Its members typically are charming, good-looking, intelligent, and excellent salespeople, highly successful at gaining the trust and confidence of others. They are masters of “emotional contagion”, the phenomenon believed to be the basis for empathy, and therefore for conscience. Rather than being unconsciously influenced by emotional contagion from others, these individuals are resistant, as you or I might have resistance to a disease. At the same time, they have powerful tools for creating emotional contagion, for “infecting” others with their enthusiasm, energy, and creative ideas, but also their paranoia, hatred, and lusts.

Throughout history, we can identify individuals with these characteristics. Because they are resistant to emotional contagion, they are much less affected by guilt and shame, the two emotions which are the basis of conscience. In consequence, it is easy for them to engage in angry, rude, belligerent, or bullying behaviour, including lying and taking advantage of others, whether financially, emotionally, or sexually. They are predators, and the rest of us are their prey. Although in many cases, the relationship may be more akin to parasite and host.

Whether predator-prey or parasite-host, the population sizes of each subspecies are highly interrelated. I suspect that the productivity of the preyed-upon species is the main factor. The first major productivity increase was the agrarian revolution, approximately 10,000 years ago. When individuals were able to grow more food than they needed for themselves and their families, it did not take long for the predator subspecies to figure out that if they could convince the prey species to grow food for them, whether by violence or threats of violence, they would themselves be free to enjoy other pursuits, such as building civilizations, developing written language, and so on.

“Food surpluses made possible the development of a social elite who were not otherwise engaged in agriculture, industry or commerce, but dominated their communities by other means and monopolized decision-making” (Wikipedia).

Since then, successive productivity increases, such as the industrial revolution and today’s digital revolution, have enabled more predators to thrive with fewer prey needed. And the predators have no difficulty increasing in number: they are extraordinarily successful at reproducing, because they are excellent salespeople and because they are physically more attractive (eg, facial symmetry). Having lots of money doesn’t hurt, either!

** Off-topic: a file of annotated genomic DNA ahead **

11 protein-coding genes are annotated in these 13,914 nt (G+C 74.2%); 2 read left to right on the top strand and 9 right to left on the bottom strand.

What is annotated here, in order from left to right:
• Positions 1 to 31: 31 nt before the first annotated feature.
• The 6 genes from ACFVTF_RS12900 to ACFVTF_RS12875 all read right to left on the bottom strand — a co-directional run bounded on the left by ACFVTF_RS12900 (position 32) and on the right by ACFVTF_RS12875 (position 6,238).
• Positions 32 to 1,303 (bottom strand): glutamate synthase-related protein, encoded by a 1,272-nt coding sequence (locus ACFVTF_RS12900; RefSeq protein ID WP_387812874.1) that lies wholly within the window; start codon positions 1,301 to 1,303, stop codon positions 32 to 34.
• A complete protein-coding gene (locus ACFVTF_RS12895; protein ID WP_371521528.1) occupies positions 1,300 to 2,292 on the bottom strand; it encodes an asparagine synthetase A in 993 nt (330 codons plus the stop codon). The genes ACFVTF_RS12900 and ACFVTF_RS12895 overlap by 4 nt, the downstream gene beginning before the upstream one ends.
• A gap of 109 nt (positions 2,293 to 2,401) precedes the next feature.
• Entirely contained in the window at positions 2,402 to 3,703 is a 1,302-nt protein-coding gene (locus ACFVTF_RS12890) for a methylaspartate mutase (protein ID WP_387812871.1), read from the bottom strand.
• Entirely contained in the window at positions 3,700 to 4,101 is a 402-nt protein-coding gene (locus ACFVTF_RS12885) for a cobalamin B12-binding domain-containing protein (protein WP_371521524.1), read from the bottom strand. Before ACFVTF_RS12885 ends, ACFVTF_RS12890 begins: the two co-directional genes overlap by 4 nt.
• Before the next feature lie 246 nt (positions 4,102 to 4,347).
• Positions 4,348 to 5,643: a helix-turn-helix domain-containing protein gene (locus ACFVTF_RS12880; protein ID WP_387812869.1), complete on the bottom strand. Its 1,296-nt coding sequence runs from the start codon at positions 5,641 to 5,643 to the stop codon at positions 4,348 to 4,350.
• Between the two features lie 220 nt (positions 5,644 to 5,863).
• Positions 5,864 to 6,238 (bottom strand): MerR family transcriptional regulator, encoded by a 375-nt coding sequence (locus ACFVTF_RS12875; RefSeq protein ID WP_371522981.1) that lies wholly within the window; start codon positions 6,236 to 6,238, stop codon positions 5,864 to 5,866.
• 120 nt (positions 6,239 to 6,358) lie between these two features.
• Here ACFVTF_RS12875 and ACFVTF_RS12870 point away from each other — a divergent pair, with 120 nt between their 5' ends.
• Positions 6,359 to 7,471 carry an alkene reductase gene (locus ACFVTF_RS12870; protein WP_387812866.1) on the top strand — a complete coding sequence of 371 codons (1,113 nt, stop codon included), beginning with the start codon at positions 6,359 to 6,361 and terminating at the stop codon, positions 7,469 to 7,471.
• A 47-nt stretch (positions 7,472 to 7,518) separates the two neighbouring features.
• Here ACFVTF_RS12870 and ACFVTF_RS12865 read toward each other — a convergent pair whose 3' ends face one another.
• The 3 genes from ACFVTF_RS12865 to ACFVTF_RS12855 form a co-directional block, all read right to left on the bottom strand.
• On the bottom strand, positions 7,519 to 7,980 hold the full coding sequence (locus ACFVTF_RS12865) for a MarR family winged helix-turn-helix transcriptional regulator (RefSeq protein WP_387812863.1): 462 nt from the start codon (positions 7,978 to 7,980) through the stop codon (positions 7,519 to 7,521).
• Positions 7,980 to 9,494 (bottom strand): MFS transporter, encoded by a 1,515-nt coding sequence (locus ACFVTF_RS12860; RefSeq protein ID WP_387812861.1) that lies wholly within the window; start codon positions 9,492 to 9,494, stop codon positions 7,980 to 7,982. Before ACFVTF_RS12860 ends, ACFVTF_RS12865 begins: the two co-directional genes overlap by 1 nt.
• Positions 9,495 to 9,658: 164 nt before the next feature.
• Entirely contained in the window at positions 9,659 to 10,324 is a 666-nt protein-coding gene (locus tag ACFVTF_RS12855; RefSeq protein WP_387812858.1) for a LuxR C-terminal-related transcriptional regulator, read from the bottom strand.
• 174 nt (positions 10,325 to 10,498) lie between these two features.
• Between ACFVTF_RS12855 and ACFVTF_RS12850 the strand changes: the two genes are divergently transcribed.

There are a host of possible explanations for an increase in angry and rude behaviour. In researching the facts for this article, I’ve been struck by how often these explanations are interconnected, and may have synergistic effects. What are their relative contributions, and what can be done to mitigate or reverse their effects? Clearly, if we are the perpetrators of angry, rude, or violent behaviour, and we are motivated to do something about it, we can make changes to our sleep patterns and our diet; minimize our exposure to blue light at night; avoid handling thermal receipts; and talk to our doctors about discontinuing or decreasing antidepressants, antihypertensives, or statins. Birth control pill users might consider other forms of contraception, possibly less damaging to their relationships.

But if we are victims, what to do? Up until recently, very little. But the #MeToo movement shows that it’s possible for victims to be heard and to be taken seriously. People who engage in bullying behaviour can no longer do so with impunity.

However, we can predict that dark triad individuals will fight back. All over the world, dictators, warlords, and terrorist organizations are stepping up the level of violence. And when the rest of us engage in rude or angry behaviour, it only serves to normalize their violence. Should we just turn the other cheek? Emphatically, no! But there are ways to detect and expose people, including those in government, who prey upon us. People like Edward Snowden, Chelsea Manning, and Julian Assange, disruptive organizations such as WikiLeaks and Anonymous, many news organizations, and innumerable “hive” workers in large business organizations, governments, militaries, and spy agencies who are working to expose illegal or antidemocratic practices or breaches of the rule of law, need to be celebrated and defended, especially when denounced as “traitors” by their dark triad bosses.

I must admit that the above sounds pretty dismal. But given that our happiness is most strongly determined by the quality of our relationships with family, friends, and community, there is a great deal we can do in our own spheres.

For example, pointing out rude behaviour, including racist remarks or misogynistic jokes, when safe to do so; taking the time to praise good service or complain about indifferent or bad service; celebrating the efforts of volunteers, like our children’s sports coaches or referees, even if we take issue with their decisions. Particularly with young people, our hope for a better future, we can model civility. Even on the street, making eye contact and verbal greeting can promote civil discourse; so can acknowledging kind and polite behaviour. It’s been said that it takes a village to raise a child; it’s up to us to help make our communities like those villages!